Tell Love, Not Facts
Thoreau's Journal: 06-May-1854

All that a man has to say or do that can possibly concern mankind, is in some shape or other to tell the story of his love,—to sing; and, if he is fortunate and keeps alive, he will be forever in love. This alone is to be alive to the extremities. It is a pity that this divine creature should ever suffer from cold feet; a still greater pity that the coldness so often reaches to his heart. I look over the report of the doings of a scientific association and am surprised that there is so little life to be reported; I am put off with a parcel of dry technical terms. Anything living is easily and naturally expressed in popular language. I cannot help suspecting that the life of these learned professors has been almost as inhuman and wooden as a rain-gauge or self-registering magnetic machine. They communicate no fact which rises to the temperature of blood-heat. It doesn’t amount to one rhyme.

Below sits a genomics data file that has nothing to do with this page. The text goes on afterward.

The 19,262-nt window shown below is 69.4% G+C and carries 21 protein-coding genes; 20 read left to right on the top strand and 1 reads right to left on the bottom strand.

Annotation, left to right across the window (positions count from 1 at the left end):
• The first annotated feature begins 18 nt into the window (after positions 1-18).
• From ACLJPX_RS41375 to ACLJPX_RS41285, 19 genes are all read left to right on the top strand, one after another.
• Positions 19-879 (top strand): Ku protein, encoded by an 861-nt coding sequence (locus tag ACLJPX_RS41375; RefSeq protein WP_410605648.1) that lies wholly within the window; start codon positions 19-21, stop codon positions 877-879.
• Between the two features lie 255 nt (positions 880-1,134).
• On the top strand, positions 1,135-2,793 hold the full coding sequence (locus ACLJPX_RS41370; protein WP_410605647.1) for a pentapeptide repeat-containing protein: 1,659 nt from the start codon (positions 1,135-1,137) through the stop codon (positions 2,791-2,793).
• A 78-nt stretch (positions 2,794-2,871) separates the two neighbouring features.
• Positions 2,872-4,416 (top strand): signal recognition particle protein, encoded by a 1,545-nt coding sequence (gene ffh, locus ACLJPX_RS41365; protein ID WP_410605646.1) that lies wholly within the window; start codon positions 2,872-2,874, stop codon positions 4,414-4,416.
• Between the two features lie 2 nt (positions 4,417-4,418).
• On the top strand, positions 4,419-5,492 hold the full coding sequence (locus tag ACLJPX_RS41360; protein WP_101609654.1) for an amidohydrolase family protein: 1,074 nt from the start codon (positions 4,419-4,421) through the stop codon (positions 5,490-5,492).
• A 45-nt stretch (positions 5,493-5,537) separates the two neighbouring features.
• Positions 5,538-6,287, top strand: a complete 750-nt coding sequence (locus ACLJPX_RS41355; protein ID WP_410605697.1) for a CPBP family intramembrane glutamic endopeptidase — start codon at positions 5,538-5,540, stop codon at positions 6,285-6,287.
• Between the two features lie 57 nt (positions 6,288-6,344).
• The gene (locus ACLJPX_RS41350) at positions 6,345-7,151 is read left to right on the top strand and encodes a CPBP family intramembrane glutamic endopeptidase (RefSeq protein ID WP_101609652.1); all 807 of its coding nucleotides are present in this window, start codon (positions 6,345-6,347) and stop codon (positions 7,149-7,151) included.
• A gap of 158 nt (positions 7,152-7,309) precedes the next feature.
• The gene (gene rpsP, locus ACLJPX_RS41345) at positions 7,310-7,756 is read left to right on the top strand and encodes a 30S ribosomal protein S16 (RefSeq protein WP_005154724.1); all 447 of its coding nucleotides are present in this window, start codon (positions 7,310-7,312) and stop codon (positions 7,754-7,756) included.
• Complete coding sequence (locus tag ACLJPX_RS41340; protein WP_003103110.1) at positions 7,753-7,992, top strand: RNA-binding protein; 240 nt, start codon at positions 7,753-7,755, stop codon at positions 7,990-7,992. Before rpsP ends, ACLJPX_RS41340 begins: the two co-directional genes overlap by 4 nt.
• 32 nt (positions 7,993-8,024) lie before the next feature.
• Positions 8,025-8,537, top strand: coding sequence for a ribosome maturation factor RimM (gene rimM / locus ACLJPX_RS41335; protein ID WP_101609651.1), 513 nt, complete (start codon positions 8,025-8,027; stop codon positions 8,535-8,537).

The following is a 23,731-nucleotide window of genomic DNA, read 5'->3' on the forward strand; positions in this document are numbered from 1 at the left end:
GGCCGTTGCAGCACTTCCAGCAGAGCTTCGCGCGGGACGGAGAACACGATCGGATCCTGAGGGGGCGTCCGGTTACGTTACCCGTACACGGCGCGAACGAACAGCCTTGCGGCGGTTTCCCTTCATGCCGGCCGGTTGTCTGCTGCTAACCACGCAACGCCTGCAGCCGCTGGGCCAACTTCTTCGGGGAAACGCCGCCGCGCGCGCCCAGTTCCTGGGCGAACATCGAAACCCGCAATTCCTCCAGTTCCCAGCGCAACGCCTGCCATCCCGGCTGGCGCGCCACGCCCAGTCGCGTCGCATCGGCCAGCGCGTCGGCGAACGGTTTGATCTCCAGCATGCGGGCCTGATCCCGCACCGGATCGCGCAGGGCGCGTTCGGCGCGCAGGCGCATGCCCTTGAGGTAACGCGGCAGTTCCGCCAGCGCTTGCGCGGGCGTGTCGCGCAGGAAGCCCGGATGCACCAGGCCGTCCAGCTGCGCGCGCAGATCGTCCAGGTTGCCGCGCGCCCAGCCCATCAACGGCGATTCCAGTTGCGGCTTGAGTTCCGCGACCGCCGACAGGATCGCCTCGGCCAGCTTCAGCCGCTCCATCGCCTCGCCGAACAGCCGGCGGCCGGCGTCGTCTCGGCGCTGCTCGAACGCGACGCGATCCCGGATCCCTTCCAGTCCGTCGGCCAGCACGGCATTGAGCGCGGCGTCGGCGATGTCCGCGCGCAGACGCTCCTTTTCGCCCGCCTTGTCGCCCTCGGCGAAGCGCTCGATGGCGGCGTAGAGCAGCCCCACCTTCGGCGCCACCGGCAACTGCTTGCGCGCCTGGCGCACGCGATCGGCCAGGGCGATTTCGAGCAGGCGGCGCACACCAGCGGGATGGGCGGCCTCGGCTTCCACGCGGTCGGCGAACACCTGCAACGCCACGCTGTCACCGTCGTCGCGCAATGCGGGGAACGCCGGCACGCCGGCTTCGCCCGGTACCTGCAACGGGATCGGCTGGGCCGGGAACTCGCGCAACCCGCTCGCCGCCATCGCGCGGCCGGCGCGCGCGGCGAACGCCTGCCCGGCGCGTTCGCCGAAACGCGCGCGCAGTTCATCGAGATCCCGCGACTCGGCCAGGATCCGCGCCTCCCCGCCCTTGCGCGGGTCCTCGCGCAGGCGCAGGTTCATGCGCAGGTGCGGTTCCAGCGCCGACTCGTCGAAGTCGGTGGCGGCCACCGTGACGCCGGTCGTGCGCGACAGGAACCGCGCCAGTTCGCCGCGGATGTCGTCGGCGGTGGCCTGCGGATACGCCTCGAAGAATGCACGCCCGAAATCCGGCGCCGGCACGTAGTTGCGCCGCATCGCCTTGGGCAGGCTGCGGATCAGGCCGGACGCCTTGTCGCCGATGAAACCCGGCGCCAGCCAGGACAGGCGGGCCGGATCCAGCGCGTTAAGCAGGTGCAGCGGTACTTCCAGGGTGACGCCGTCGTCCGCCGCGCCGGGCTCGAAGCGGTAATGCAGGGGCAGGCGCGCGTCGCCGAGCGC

1 comment:

Anonymous said...

Now THIS is why I love Thoreau so much.

Not that I want to see our sciences turn into feel-good communes, but he is so right that most scientists still have no skills in communicating what they do to the public, or even with each other.

It's all as dry as a desert and not nearly as alive, even when they talk about the most amazing things in the Universe!

Where is the next Thoreau, or Carl Sagan for that matter? Dare I say it is me?